I like to call it “The Daddy Hour.” It’s that period of time when Mom’s patience has worn thin, and Dad isn’t home from work yet to take on the second shift of parenting. That’s when Twitter and Facebook start crackling with “Mommy needs a glass of wine” updates. Usually they are jokes, a way to vent, and after posting, instead of pouring a glass of wine, they instead park the kids in front of the TV to give everyone a much needed break from each other (but still feel guilty about it.) But for some, that glass of wine is a reality, sometimes with more to come.
Drinking and motherhood is the dirty little secret of suburbia. Even though it’s not really a secret and generations of women have turned to alcohol and sedatives as a coping mechanism for the stresses and isolation of motherhood, it is still a topic that is tough to talk about. Because it’s not one glass of wine that’s a problem, it’s when it becomes many glasses of wine, every night. When “unwinding” becomes “getting drunk” and even worse, when it becomes “driving while impaired.”
Motherhood and Getting Drunk: A Bad Mix
So it made for a slightly uncomfortable brunch at the Sofitel in Washington DC when a group of women, some from The Century Council, an advocacy group funded by distillers to fight drunk driving and underage drinking, and some from the media, got together to listen to data about the 36% increase in arrests of female drunk drivers over the past decade and the personal journey of Baby on Bored blogger and Sippy Cups Are Not for Chardonnay: And Other Things I Had to Learn as a New Mom author Stephanie Wilder-Taylor as she shared her story of realizing that her nightly drinks went from “taking the edge off” to a drinking problem. Because all of us were mothers and and all of us were left to look inward and ask, “Have I ever crossed the line?” And if so, just how often?
Motherhood is hard. Yes, maybe I should say parenthood, but I know more about motherhood than fatherhood. It is the hardest job I’ve ever had. I was an on-air television reporter and anchor, and I feel more under a microscope as a mother than I did as an on-air personality. If a dad screws up (for example, when I went off to an early meeting, despite a closet full of clean, adorable clothes, my husband once sent our daughter to school dressed in a navy blue satin nightgown with strawberries, thinking it was a dress), he tends to get a forgiving chuckle and an “at least he was helping” atta boy. If a mother screws up, it feels like she’s a step away from being reported to Child Protective Services for the most minor of infractions. (Are you aware your daughter is wearing white socks with two different kinds of ribbing? Your son was upset because you sent in a packed lunch and it was the Thanksgiving Feast in the cafeteria today. Why haven’t you volunteered for everything we’ve asked you to? Don’t you CARE about your children?)
If you are used to being a career woman and switch to being a stay-at-home mother, it can become extremely isolating in the early days and there is no way to prepare for the complete lifestyle shift no matter how many books you read. Add in some post-partum depression and no wonder so many women hit the bottle. Even though I’ve never been a big drinker at any point in my life, I, myself, have found that some days, I looked forward to my husband coming home so I could fix myself a mixed drink or go out for a celebratory drink with some girlfriends after a day of endless grilling with impossible-to-answer questions, being splattered with other people’s bodily fluids, and the general sense that perhaps the kids really would be better off being raised by PBS and Baby Einstein than by me (fortunately those days got fewer and further between the older they got). I think for women, part of it is the relaxing effect of alcohol, and part of it is the reminder of our younger, carefree days — a little bit of of Carrie from Sex in the City going out for Cosmos with the girls. For some, that occasional desire becomes a lifestyle.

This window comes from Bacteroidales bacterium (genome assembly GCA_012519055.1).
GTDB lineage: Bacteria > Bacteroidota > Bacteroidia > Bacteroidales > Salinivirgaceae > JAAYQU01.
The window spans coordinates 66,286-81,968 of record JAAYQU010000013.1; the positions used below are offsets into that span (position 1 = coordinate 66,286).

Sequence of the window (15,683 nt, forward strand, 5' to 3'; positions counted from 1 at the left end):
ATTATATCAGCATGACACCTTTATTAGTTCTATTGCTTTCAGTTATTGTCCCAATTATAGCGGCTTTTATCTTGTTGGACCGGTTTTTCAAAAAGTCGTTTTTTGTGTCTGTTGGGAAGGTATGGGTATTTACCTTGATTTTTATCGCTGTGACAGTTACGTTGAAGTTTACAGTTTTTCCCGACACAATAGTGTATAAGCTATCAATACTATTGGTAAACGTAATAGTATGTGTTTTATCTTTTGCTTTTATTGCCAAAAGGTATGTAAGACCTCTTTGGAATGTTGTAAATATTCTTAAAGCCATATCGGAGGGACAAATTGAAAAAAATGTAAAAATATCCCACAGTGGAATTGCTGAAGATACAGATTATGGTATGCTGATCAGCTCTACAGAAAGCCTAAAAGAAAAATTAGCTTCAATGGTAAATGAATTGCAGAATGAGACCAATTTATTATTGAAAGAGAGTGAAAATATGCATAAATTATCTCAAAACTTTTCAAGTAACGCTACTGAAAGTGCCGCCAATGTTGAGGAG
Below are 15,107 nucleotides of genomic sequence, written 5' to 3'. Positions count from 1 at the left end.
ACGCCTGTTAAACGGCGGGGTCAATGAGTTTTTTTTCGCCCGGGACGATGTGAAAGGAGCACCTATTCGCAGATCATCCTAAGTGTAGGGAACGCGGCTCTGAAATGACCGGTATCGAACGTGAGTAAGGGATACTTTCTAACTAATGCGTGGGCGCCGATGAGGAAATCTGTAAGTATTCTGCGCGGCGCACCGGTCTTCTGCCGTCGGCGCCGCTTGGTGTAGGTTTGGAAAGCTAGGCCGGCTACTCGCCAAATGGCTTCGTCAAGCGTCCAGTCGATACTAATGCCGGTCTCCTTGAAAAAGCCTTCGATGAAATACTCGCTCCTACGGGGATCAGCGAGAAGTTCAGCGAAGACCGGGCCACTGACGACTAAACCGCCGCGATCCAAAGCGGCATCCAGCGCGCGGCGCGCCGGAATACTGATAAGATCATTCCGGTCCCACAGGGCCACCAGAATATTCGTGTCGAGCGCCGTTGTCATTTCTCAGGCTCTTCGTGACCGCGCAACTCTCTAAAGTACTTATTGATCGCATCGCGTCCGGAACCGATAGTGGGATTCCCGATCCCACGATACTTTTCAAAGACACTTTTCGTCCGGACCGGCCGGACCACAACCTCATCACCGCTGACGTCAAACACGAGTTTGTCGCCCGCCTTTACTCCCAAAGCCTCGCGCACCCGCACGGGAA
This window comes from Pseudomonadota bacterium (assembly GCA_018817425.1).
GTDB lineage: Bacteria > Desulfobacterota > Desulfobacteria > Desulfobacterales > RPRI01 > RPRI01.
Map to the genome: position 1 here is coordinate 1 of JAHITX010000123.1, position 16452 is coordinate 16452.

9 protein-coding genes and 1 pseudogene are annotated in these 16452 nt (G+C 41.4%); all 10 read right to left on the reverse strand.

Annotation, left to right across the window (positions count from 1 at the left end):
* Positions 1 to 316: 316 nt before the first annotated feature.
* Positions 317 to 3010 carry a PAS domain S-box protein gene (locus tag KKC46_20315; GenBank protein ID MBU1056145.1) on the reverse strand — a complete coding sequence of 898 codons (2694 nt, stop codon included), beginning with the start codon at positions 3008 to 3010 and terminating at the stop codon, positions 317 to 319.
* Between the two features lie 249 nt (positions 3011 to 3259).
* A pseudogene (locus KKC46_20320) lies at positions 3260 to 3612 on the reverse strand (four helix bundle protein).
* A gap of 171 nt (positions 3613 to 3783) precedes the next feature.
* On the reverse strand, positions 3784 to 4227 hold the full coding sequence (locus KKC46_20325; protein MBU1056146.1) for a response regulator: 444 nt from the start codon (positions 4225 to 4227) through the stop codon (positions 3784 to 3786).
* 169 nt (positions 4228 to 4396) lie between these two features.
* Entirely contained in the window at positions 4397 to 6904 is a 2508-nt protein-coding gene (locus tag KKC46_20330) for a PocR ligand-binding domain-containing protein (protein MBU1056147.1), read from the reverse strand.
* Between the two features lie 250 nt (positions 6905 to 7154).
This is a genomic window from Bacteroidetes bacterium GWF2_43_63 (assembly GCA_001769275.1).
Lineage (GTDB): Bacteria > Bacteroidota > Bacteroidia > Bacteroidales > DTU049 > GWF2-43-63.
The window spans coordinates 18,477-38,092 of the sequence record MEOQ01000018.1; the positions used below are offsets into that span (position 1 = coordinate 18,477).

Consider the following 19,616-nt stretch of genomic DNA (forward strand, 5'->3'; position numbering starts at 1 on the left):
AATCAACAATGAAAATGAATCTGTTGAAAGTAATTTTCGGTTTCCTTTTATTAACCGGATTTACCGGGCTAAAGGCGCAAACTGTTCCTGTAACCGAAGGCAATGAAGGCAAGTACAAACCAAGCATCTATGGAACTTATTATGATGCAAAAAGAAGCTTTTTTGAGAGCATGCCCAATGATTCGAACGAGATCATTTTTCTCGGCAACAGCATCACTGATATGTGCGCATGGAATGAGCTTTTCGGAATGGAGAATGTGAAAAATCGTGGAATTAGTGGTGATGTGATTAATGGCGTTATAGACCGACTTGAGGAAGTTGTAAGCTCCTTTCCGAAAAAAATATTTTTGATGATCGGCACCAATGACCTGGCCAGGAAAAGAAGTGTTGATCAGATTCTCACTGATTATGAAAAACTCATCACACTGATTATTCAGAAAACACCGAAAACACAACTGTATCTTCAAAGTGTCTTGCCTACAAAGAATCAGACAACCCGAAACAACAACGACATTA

That’s exactly what happened for Wilder-Taylor. “I noticed that as a new mom my drinking became more pronounced. It was how I dealt with stress. It was how I dealt with the transition from being a fun career person who was on my own and independent and all of a sudden I had this new baby, it was a lot a lot of stress, a lot of work, it was very demanding and having a glass of wine at the end of the day was helpful to me and to a lot of my friends… Alcohol helped me take the edge off and unwind and I found that I was drinking more and more and that was one of the only coping skills I had, opening a bottle of wine at the end of the day… It is kind of isolating being a new mom, so sometimes the only social interaction we have is being with other moms, and we like to get together and have a little something to drink,” said Wilder-Taylor.
Drawing on her comedic skills, Wilder-Taylor turned her coping skills into a successful blog and then the book, Sippy Cups Are Not For Chardonnay (and later, three more books!) But soon, her drinking became less funny.
“As time went on and I had two more kids and I had a lot more stresses and a lot more time at home I was drinking more and every single night… I was on a playdate with some friends and we were drinking martinis… I would’ve told you that I wasn’t drunk. I would’ve sworn to you that I wasn’t drunk. I felt fine. I got in the car was with two of my kids, one was 16-months-old, one was four-years-old, and I drove home. I’ll tell you why I drove home, because it seemed more shameful to call my husband and tell him I was too drunk. Thank God I got home alright. Thank God that was the wake up call I needed. And when I got home, my husband was appalled. He was shocked and horrified and angry. And it took that to realize that if I couldn’t tell that if I couldn’t tell that I was too drunk, that I didn’t have a good gauge, to realize I had a problem. Most people don’t — most people are offended if you try to take their keys away… I tend to drink too much under stress, and I now have learned other coping mechanisms, and no it’s not a bath with rose petals!”
Thankfully, Wilder-Taylor’s wake-up call came before there were tragic consequences, but not everyone’s does. For example, the 2009 fiery crash of Diane Schuler, a mother who had her childre her children and three nieces with her while driving the wrong way on New York’s Taconic Parkway for two miles and then crashing into an SUV and killing eight people, is still an oft-cited example of an impaired mother driving.